• Natural Gas News

    Mixed response to US push to regulate residential gas boilers [Gas in Transition]


The Biden administration has introduced tighter regulations for residential natural gas boilers, but any push to regulate residential appliances receives pushback from certain industry groups and politicians.

by: Anna Kachkova

Posted in:

NGW News Alert, Natural Gas & LNG News, Americas, Top Stories, Americas, Gas In Transition Articles, February 2024, News By Country, United States

Mixed response to US push to regulate residential gas boilers [Gas in Transition]

The administration of US President Joe Biden has introduced stricter standards for residential boilers that run on natural gas. This comes as momentum builds across North America at the more local level to phase out natural gas appliances in certain types of buildings altogether. For example, in Canada, the city of Montreal is banning gas connections in smaller new buildings later this year and in larger buildings in 2025. And in the US, New York became the first state to ban the use of gas in most new buildings in 2023, with the restrictions due to be phased in from 2026.

The Biden administration has not made any plans to ban gas hook-ups in new buildings. However, it has moved to tighten the regulations for  gas appliances in a bid to reduce greenhouse gas (GHG) emissions from residential buildings and cut utility bill costs.

Under the new final rule for residential boilers – or furnaces – released in September 2023 and due to take effect in 2028, non-weatherised gas furnaces and those used in mobile homes will be required to have a fuel utilisation efficiency rate of 95%. This is up from a current market standard of 80%.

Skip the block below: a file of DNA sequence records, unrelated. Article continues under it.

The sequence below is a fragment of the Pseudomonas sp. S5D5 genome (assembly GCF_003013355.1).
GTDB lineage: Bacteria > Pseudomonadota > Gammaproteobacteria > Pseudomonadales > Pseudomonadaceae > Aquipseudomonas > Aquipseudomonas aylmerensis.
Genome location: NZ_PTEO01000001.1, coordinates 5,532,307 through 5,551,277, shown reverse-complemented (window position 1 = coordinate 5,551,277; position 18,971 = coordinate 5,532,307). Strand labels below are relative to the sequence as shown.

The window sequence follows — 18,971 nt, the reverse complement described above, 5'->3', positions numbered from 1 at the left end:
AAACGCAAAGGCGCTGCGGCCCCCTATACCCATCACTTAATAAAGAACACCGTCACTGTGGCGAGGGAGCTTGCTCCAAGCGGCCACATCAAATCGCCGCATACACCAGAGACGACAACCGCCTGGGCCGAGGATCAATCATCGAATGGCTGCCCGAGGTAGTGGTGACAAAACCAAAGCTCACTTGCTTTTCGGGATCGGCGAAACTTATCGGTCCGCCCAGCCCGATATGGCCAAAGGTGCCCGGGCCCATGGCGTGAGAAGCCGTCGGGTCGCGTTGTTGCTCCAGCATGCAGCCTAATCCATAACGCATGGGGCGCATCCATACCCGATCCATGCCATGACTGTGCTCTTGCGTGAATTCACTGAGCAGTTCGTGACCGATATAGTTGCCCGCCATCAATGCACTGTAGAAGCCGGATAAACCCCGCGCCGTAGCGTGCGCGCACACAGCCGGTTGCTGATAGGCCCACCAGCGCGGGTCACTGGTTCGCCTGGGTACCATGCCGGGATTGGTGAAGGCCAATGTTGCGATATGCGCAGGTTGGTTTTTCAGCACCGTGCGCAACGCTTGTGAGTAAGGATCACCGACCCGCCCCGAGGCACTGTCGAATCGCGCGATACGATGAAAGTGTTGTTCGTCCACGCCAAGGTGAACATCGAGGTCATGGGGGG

The Biden administration has claimed that the new standards will reduce household utility costs by $1.5bn/year – or $24.8bn over 30 years – while also resulting in a cut in GHG emissions. But while some have welcomed the tightening of standards, others have pushed back against the move, saying it would effectively phase out non-condensing furnaces and questioning the methodology used by the US Department of Energy (DoE) to establish the cost impact of the new measures.



Unsurprisingly, natural gas industry groups are among those pushing back against the new rule. This comes as gas usage continues to divide opinion, with industry groups touting gas’ cleaner credentials compared with other fossil fuels while environmental groups want to phase out its use altogether and replace it with electricity generated from renewable sources.

Indeed, several trade associations have filed a lawsuit against the new furnace efficiency rule. According to a statement from the American Gas Association (AGA), the groups are arguing that the rule fails on the grounds of being technologically feasible, economically justified and aligned with statutory requirements. The groups involved claim that retrofitting homes with furnaces that are compliant with the new regulations will be costly for those households that will be required to do so, and have also questioned the emissions gains involved.

Another of the trade groups involved, the American Public Gas Association (APGA), provided some additional explanation of its position.

“We believe the Department of Energy’s model being used here is flawed and does not accurately reflect the actual marketplace, which then leads to a flawed cost-benefit assessment by DoE,” the APGA’s president and CEO, Dave Schryver, tells NGW. “Specifically, DoE uses random assignments in their modelling, which means that they randomly place furnaces in homes and cities throughout the US and calculate the cost/benefit justification of the rule based on the impact of the rule on homes where furnaces have been randomly placed,” he continues. “DoE's model is based on the core assumption that consumers do not make purchasing decisions based on economic factors. We do not believe that to be the case and the market has proven this to be true.”

Indeed, Schryver points to market penetration of newer, condensing furnaces, saying that it is occurring at a faster pace than previously estimated by the DoE according to its own analysis.